We, the generation that was born after World War II, have a special obligation to our grandchildren and great grandchildren. We must tell them what it was like growing up in the aftermath of one of the worst horrors of our history. Some of today’s children, when speaking about the Holocaust, seem to think it’s ancient history, akin to the Spanish Inquisition or the Crusades. I don’t want to minimize the importance of those eras in our history. However, we must teach our children to appreciate and value what they now take for granted. They see overflowing classrooms, schools building new edifices, shuls full of people davening and learning: In other words, they see a vibrant Judaism, where none existed a mere 70 years ago.
When we were growing up, any new neighbor was welcomed with two questions. Where are you from, and where were you during the war? Everyone had his own story, of trauma, heartbreak and ultimate salvation.
Very few children of survivors had grandparents. If one had an aunt and two cousins she considered herself more fortunate than most of her friends. A friend told me that, as a child, she looked down on the few elderly people she encountered, dismissing them as worthless. It was only when she herself became a mother, and shared with her mother every smile and every milestone of her little daughter, that she appreciated the value of a grandmother. She first realized then what she had missed as a child growing up without grandparents.
A great many people came back after the war with the infamous numbers tattooed onto their arms. The Satmar Rebbbe, Reb. Yoel ZL said of these survivors that any man with these numbers on his arm who still puts on tefillim every day is worthy of having his fellow Jews beseech him for his blessings.
Today’s generation doesn’t even know what those numbers symbolize. A young man related that he was somewhere with his children when they encountered a survivor with the numbers on his arm. His children asked many questions, which he tried to answer. He himself was flabbergasted at his children’s lack of knowledge. “It is just one generation later, and the children know nothing,” he said. “When I was a child, three men who sat at our table in shul had the numbers on their arms. So did the shoemaker, and the lady in the bakery. There were even two rebbes and a few bus drivers in cheder who had the numbers.”
One thing that everyone knew, which was not discussed much, was the fact that many lost spouses and children in the war, and later remarried. The Bobover Rebbe, Reb Shlomo, the Klausenberger Rebbe and the Bairach Moshe, Rabbi Moshe Teitelbaum of Satmar Zicronom Livracha, all lost wives and children, H”yd (May Hashem avenge their blood). They each remarried and raised beautiful families, while rebuilding their following, and establishing yeshivos and other communal institutions. Reb Michoel Ber Weissmandl also lost his family, H”yd, yet he remarried while establishing the Nitra Yeshiva anew on American soil. Who can fathom the faith and fortitude it took for these leaders of our generation to pick themselves up from the ashes and begin anew. With little money and few followers, they forged ahead, paving the way for Yiddishkeit to once again flourish.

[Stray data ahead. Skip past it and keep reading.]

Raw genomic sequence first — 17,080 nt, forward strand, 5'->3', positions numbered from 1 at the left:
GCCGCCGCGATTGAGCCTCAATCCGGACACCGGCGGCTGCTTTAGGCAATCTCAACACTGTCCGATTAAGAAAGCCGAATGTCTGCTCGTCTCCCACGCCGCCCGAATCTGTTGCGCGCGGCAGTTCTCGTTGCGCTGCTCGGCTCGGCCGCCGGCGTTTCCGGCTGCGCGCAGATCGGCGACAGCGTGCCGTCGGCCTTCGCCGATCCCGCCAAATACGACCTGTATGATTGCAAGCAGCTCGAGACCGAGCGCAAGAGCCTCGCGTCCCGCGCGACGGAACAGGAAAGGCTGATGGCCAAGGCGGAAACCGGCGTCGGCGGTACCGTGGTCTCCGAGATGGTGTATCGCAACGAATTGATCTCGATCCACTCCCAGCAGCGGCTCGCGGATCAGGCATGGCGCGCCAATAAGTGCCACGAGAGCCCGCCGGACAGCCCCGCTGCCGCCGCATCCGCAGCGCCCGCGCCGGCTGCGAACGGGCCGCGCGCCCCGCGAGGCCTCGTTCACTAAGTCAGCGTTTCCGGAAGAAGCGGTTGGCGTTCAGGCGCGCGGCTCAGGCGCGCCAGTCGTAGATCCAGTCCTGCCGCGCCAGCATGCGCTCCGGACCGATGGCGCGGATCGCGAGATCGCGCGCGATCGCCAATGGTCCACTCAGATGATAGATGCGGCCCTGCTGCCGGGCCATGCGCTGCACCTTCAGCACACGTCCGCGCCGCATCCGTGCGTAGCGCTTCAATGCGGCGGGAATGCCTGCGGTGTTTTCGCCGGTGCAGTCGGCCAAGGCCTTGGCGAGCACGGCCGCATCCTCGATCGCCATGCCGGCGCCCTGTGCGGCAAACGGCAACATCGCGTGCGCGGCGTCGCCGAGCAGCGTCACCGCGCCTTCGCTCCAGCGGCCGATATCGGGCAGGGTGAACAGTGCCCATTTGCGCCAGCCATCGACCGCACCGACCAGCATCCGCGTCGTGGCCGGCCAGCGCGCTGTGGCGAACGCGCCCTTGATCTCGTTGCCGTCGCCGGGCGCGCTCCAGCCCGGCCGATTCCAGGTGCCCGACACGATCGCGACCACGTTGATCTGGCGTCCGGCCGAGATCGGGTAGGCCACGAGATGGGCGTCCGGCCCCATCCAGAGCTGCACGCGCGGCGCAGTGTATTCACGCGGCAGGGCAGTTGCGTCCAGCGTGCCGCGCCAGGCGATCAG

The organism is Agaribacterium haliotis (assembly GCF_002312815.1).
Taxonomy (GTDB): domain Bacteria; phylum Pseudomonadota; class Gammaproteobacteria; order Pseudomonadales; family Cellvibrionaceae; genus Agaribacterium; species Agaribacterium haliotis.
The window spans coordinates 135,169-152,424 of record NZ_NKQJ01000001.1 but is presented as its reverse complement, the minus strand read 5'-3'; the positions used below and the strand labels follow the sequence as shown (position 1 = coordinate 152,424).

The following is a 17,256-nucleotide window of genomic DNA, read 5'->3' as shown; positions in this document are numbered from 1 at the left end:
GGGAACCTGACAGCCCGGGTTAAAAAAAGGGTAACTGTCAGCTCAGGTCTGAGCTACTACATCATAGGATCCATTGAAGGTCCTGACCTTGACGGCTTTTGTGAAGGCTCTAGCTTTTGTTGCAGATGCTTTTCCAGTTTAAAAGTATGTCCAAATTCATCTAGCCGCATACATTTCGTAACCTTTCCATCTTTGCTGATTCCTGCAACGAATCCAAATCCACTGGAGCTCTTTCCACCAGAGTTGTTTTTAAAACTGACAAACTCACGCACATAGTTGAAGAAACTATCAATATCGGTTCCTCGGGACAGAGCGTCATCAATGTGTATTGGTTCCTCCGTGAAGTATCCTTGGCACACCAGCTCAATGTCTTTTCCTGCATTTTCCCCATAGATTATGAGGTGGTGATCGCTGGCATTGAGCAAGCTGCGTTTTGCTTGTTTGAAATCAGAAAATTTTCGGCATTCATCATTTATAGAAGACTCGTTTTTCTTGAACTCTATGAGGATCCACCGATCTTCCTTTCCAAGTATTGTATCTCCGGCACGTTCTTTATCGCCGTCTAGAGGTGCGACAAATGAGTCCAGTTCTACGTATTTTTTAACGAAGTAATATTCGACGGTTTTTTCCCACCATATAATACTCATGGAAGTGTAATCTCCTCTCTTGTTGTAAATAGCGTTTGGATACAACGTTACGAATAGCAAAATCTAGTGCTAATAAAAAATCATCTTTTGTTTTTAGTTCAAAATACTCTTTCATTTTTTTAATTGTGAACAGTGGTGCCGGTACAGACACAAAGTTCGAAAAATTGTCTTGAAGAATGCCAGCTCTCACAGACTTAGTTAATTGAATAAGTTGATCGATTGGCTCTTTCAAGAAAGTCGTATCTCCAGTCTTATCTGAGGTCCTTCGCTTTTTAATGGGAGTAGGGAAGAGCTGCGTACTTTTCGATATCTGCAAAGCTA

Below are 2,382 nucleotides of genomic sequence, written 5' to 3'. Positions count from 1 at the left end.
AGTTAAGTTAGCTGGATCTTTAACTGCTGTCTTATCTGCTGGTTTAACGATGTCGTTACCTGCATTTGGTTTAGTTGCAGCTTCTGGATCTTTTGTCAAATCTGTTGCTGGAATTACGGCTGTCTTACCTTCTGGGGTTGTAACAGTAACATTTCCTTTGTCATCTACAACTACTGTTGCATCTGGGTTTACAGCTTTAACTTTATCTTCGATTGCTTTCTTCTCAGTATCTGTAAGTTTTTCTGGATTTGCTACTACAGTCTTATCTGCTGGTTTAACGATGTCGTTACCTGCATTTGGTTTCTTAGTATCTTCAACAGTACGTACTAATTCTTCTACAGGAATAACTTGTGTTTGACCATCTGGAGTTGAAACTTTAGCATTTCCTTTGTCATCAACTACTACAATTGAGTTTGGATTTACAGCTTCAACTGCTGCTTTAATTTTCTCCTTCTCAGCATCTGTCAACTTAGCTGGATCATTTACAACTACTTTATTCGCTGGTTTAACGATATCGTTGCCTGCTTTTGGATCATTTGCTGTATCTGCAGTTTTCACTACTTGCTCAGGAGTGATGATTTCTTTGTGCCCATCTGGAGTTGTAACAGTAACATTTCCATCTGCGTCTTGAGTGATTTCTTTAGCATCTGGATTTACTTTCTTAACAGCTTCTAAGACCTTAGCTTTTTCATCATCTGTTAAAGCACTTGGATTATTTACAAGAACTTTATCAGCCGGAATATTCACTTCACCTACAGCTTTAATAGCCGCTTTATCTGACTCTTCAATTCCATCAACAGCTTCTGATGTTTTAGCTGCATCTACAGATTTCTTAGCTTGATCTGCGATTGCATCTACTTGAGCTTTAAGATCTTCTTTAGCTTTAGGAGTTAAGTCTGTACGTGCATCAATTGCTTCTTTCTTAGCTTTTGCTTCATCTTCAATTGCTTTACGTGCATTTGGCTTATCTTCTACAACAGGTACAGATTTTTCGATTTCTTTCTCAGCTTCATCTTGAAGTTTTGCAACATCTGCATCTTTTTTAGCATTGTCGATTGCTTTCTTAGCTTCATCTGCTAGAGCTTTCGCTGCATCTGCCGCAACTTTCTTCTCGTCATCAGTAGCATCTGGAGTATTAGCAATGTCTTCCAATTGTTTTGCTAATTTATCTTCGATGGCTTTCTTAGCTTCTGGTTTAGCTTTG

In every neighborhood there were also private citizens with similar histories. Most withheld the truth about their past from their children, wanting that they should grow up carefree. However, sometimes the truth did emerge. It manifested itself as over-protective parents, who were reluctant (and fearful) to let their children participate in school outings, or go to sleepaway camp.
Many Holocaust survivors first started to talk about their war experiences as they got older. Some, who never told their children anything, somehow opened up to their grandchildren. Others took these tales along with them into the grave.
One Jewish man, who had spent several years in various concentration camps, developed an interesting routine when he retired from his job. Rain or shine, in hot weather or when it snowed, he would stand on a certain street corner, and count the school buses taking the children to yeshiva. He recognized every bus that passed his way, and he even knew which city-run buses carried children to yeshiva. Only when he was satisfied that he had seen them all did he return home. “This,” he said, “is the biggest revenge on Hitler, yms (may his name be erased). I am thrilled with every Jewish child that I see.” He continued this practice as long as he lived.
Our grandchildren should also be taught to appreciate a Jewish simcha. Today, now that the population has grown so much, Bli Ayin Horah, there are nights that every simcha hall, large or small, is booked with a Jewish simcha. Quite often, we have to juggle our time, having been invited to several affairs the same evening. In the late 1950s, a bar mitzvah was a major happening. Then we reached the mid-1960s, when the first post-war children were beginning to get married. A wedding was a major event. How many tears, tears of joy mixed with tears of painful memories, did the parents and wedding guests shed, reacting to the fact that they were witnessing a continuation of Jewish generations?
It’s brought up in Gemarah that when Moshiach will come, all the shuls and schools where Torah was taught, will be transferred to Eretz Yisroel. We should always remind our children to daven, that in the merit of those who rebuilt Judaism in the aftermath of the Holocaust, may we be worthy, together with our grandchildren, to see the coming of Mashiach with the ultimate redemption.
By P. Samuels
P. Samuels is a Brooklyn grandmother who always loved to write. She began to freelance once she got her own computer (no more sharing with her kids). Her main interests, other than writing, of course, is hosting and enjoying her children and grandchildren, and her writing is basically a reflection of her lifestyle.